“Getting enough sleep doesn’t mean that you are giving up your goals or your desire to achieve and succeed—on the contrary, it makes you more effective…it’s a performance enhancer” Arianna Huffington
We are all told that we must get enough sleep and not stay up all night working on a project. But how much does this really have an impact on our lives?
Arianna Huffington has been on a mission to educate the public on the importance of sleep ever since she collapsed from exhaustion in 2007. Her recent book The Sleep Revolution discusses sleep right back to the Industrial Revolution until today. Arianna speaks of how much harder it is in today’s society with the increase in technology to separate from the office & switch off.
Many people view sleep as "down time," when their brains shut off and their bodies rest. Many of us cut back on sleep, thinking it won't be a problem, because other responsibilities or projects seem much more important. But research shows that a number of vital tasks carried out during sleep help people stay healthy and function at their best.
While you sleep, your brain is hard at work forming the pathways necessary for learning, creating memories and new insights. Without enough sleep, you can't focus and pay attention or respond quickly. A lack of sleep may even cause mood problems. Growing evidence shows that a chronic lack of sleep can also increase your risk of obesity, diabetes, cardiovascular disease, and infections.
"The irony is that a lot of people forego sleep in the name of productivity, but in fact our productivity is reduced substantially when we're sleep deprived."
So to get a better night’s sleep we have put together some top tips;
- Stick to a sleep schedule.
Create a routine and go to bed and wake up at the same time each day. As creatures of habit, people have a hard time adjusting to changes in sleep patterns.
- Exercise is great, but not too late in the day.
Try to exercise at least 30 minutes on most days but not later than 2—3 hours before your bedtime. The high adrenaline, increased brain activity, and a difficulty “winding down,” can affect how you sleep.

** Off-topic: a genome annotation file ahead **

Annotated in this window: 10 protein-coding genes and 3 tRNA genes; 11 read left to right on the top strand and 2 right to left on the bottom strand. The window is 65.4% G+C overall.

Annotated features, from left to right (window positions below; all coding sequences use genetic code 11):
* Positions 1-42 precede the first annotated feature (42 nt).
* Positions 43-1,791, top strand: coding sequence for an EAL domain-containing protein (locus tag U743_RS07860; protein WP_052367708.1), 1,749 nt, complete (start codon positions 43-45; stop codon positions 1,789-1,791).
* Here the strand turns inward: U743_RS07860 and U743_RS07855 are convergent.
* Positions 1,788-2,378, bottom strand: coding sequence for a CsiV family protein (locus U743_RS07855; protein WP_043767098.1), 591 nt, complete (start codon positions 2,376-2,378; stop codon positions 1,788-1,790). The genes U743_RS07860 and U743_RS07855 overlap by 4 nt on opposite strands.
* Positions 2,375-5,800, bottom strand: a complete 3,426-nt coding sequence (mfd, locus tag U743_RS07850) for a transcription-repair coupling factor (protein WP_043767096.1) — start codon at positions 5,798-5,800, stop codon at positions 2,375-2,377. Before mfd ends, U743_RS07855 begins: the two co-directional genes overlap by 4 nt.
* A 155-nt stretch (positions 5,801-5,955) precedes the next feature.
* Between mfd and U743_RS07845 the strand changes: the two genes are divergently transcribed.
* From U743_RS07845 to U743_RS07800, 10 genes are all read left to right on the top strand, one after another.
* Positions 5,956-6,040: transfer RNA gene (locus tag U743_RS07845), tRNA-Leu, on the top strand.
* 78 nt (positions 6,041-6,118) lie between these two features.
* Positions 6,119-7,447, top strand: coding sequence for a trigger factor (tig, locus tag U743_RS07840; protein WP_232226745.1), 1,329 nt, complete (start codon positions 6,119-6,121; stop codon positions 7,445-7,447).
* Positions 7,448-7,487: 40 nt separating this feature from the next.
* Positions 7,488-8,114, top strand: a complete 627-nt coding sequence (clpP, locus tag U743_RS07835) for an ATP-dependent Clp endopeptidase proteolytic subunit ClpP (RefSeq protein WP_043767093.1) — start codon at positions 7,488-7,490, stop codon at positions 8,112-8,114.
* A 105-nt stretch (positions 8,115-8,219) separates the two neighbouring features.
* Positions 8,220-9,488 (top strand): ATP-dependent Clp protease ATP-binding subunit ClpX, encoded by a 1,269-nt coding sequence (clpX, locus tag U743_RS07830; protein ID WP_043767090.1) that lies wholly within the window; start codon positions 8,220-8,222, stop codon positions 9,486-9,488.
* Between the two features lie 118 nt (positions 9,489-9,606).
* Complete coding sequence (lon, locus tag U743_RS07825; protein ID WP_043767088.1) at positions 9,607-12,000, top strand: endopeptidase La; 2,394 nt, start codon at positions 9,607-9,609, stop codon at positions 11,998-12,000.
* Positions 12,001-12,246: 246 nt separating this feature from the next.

- Don't take naps after 3 p.m.
Naps can help make up for lost sleep, but late afternoon naps can make it harder to fall asleep at night.
- Relax before bed.
Don't overschedule your day so that no time is left for unwinding. A relaxing activity, such as reading or listening to music, should be part of your bedtime ritual. Don’t forget to not turn off your phones well before you go to sleep.
- Take a hot bath before bed.
The drop in body temperature after getting out of the bath may help you feel sleepy, and the bath can help you relax and slow down so you're more ready to sleep.
- Have a good sleeping environment.
Get rid of anything in your bedroom that might distract you from sleep, such as noises, bright lights, an uncomfortable bed, or warm temperatures. You sleep better if the temperature in the room is kept on the cool side. A TV, cell phone, or computer in the bedroom can be a distraction and deprive you of needed sleep. Having a comfortable mattress and pillow can help promote a good night's sleep. Individuals who have insomnia often watch the clock. Turn the clock's face out of view so you don't worry about the time while trying to fall asleep.
- Have the right sunlight exposure.
Daylight is key to regulating daily sleep patterns. Try to get outside in natural sunlight for at least 30 minutes each day. If possible, wake up with the sun or use very bright lights in the morning. Sleep experts recommend that, if you have problems falling asleep, you should get an hour of exposure to morning sunlight and turn down the lights before bedtime.
So in the words of Arianna Huffington...